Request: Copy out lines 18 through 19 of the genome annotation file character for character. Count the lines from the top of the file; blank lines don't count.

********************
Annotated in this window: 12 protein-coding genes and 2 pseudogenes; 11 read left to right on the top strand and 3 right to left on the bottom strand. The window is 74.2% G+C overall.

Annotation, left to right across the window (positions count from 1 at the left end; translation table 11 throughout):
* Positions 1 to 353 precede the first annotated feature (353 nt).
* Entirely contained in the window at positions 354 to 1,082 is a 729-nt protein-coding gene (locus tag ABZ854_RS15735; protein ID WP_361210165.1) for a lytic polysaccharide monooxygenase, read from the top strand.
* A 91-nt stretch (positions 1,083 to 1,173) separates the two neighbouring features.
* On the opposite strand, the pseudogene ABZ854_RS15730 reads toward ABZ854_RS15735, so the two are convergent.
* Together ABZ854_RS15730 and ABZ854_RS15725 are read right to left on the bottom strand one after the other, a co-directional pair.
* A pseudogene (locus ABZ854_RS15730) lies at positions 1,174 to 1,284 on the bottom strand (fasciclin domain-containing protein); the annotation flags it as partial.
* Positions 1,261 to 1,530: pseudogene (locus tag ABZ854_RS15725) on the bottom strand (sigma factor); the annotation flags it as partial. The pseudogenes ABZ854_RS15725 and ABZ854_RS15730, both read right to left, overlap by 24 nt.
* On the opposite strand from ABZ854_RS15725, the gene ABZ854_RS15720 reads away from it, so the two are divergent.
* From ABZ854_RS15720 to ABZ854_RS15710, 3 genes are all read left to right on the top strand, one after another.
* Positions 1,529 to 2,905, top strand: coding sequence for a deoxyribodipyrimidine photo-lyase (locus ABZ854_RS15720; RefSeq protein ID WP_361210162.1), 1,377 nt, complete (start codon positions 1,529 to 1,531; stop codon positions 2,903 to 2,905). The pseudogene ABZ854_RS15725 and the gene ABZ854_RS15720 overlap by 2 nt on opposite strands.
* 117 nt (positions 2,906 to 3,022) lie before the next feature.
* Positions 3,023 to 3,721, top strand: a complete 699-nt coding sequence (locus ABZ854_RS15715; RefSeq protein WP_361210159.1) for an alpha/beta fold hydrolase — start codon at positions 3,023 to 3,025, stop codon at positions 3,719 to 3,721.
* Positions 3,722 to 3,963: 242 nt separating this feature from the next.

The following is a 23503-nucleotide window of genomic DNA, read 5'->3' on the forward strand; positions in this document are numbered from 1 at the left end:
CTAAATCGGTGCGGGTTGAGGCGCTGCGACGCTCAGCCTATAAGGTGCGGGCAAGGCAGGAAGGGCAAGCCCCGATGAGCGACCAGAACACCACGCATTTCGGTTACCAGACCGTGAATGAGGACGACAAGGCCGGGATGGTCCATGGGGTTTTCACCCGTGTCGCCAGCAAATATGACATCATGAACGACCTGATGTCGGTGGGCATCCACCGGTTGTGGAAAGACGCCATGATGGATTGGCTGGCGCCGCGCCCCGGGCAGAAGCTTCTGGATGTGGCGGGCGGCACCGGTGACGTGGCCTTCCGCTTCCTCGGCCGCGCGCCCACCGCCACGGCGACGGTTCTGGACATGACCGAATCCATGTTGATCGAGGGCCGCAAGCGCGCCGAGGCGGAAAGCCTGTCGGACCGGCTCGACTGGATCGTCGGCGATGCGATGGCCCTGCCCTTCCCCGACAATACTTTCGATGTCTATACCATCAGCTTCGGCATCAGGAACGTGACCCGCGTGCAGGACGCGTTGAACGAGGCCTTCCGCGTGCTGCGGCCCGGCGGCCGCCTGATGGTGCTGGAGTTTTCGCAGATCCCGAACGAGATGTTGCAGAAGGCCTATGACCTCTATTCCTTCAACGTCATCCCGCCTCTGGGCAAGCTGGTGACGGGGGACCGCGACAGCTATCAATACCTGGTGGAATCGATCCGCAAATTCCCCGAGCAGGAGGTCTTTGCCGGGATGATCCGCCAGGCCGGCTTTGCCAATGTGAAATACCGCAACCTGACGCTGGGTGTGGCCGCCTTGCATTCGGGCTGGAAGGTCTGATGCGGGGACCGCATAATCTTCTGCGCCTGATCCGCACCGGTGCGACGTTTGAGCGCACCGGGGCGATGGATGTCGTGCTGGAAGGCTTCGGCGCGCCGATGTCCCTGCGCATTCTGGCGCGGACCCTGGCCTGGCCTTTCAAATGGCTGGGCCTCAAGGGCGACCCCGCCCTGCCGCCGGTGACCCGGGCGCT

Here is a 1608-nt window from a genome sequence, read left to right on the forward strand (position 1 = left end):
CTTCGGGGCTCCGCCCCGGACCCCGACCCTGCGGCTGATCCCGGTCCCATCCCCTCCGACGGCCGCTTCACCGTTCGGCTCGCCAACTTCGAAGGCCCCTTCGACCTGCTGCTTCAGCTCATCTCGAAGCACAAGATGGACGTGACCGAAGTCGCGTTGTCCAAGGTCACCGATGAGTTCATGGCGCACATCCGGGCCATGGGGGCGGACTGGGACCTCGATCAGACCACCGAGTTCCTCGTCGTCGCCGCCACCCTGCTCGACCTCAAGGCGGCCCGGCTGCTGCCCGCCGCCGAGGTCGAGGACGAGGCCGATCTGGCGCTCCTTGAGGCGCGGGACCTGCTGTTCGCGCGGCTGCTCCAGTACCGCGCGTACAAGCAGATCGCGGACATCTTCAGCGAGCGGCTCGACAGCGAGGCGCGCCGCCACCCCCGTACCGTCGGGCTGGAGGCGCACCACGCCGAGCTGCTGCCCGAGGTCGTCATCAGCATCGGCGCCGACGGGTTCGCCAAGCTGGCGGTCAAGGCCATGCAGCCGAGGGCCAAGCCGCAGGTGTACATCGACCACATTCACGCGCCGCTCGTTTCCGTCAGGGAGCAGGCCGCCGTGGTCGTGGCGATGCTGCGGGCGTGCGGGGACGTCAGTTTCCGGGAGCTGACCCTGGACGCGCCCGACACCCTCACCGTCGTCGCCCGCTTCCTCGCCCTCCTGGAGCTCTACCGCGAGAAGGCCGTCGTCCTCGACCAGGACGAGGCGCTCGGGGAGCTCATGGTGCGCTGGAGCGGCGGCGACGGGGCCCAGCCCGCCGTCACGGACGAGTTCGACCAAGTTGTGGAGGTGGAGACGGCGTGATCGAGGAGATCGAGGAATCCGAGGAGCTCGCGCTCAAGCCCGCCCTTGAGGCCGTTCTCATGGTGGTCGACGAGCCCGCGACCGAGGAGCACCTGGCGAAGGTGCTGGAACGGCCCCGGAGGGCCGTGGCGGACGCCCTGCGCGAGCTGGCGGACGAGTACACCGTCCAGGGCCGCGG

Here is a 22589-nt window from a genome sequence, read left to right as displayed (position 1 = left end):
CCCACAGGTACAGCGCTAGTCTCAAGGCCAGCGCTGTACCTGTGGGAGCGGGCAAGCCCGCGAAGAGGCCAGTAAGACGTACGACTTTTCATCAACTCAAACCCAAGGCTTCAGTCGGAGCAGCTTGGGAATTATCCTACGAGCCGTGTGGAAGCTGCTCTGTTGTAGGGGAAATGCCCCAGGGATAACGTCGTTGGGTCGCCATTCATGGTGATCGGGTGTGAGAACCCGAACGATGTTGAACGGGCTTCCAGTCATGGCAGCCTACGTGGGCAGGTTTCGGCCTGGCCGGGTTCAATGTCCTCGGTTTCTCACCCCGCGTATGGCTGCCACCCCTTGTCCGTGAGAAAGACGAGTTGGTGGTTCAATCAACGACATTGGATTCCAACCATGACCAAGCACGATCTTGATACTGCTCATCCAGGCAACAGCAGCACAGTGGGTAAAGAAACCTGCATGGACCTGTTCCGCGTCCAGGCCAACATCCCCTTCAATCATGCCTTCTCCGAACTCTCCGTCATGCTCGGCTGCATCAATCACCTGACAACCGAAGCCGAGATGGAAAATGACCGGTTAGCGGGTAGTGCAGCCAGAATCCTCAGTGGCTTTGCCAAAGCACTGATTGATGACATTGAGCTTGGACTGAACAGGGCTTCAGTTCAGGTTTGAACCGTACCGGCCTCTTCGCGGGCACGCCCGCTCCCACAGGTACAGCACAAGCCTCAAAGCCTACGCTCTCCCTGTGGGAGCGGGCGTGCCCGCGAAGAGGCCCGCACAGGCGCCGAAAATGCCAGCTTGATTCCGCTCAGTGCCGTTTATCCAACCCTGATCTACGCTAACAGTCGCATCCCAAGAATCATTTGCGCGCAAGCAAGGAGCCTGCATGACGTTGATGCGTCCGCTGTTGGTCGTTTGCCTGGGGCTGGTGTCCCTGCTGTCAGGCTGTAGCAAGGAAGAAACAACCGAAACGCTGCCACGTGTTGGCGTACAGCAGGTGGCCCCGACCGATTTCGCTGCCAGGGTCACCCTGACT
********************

Here is a 1608-nt window from a genome sequence, read left to right on the forward strand (position 1 = left end):
CTTCGGGGCTCCGCCCCGGACCCCGACCCTGCGGCTGATCCCGGTCCCATCCCCTCCGACGGCCGCTTCACCGTTCGGCTCGCCAACTTCGAAGGCCCCTTCGACCTGCTGCTTCAGCTCATCTCGAAGCACAAGATGGACGTGACCGAAGTCGCGTTGTCCAAGGTCACCGATGAGTTCATGGCGCACATCCGGGCCATGGGGGCGGACTGGGACCTCGATCAGACCACCGAGTTCCTCGTCGTCGCCGCCACCCTGCTCGACCTCAAGGCGGCCCGGCTGCTGCCCGCCGCCGAGGTCGAGGACGAGGCCGATCTGGCGCTCCTTGAGGCGCGGGACCTGCTGTTCGCGCGGCTGCTCCAGTACCGCGCGTACAAGCAGATCGCGGACATCTTCAGCGAGCGGCTCGACAGCGAGGCGCGCCGCCACCCCCGTACCGTCGGGCTGGAGGCGCACCACGCCGAGCTGCTGCCCGAGGTCGTCATCAGCATCGGCGCCGACGGGTTCGCCAAGCTGGCGGTCAAGGCCATGCAGCCGAGGGCCAAGCCGCAGGTGTACATCGACCACATTCACGCGCCGCTCGTTTCCGTCAGGGAGCAGGCCGCCGTGGTCGTGGCGATGCTGCGGGCGTGCGGGGACGTCAGTTTCCGGGAGCTGACCCTGGACGCGCCCGACACCCTCACCGTCGTCGCCCGCTTCCTCGCCCTCCTGGAGCTCTACCGCGAGAAGGCCGTCGTCCTCGACCAGGACGAGGCGCTCGGGGAGCTCATGGTGCGCTGGAGCGGCGGCGACGGGGCCCAGCCCGCCGTCACGGACGAGTTCGACCAAGTTGTGGAGGTGGAGACGGCGTGATCGAGGAGATCGAGGAATCCGAGGAGCTCGCGCTCAAGCCCGCCCTTGAGGCCGTTCTCATGGTGGTCGACGAGCCCGCGACCGAGGAGCACCTGGCGAAGGTGCTGGAACGGCCCCGGAGGGCCGTGGCGGACGCCCTGCGCGAGCTGGCGGACGAGTACACCGTCCAGGGCCGCGG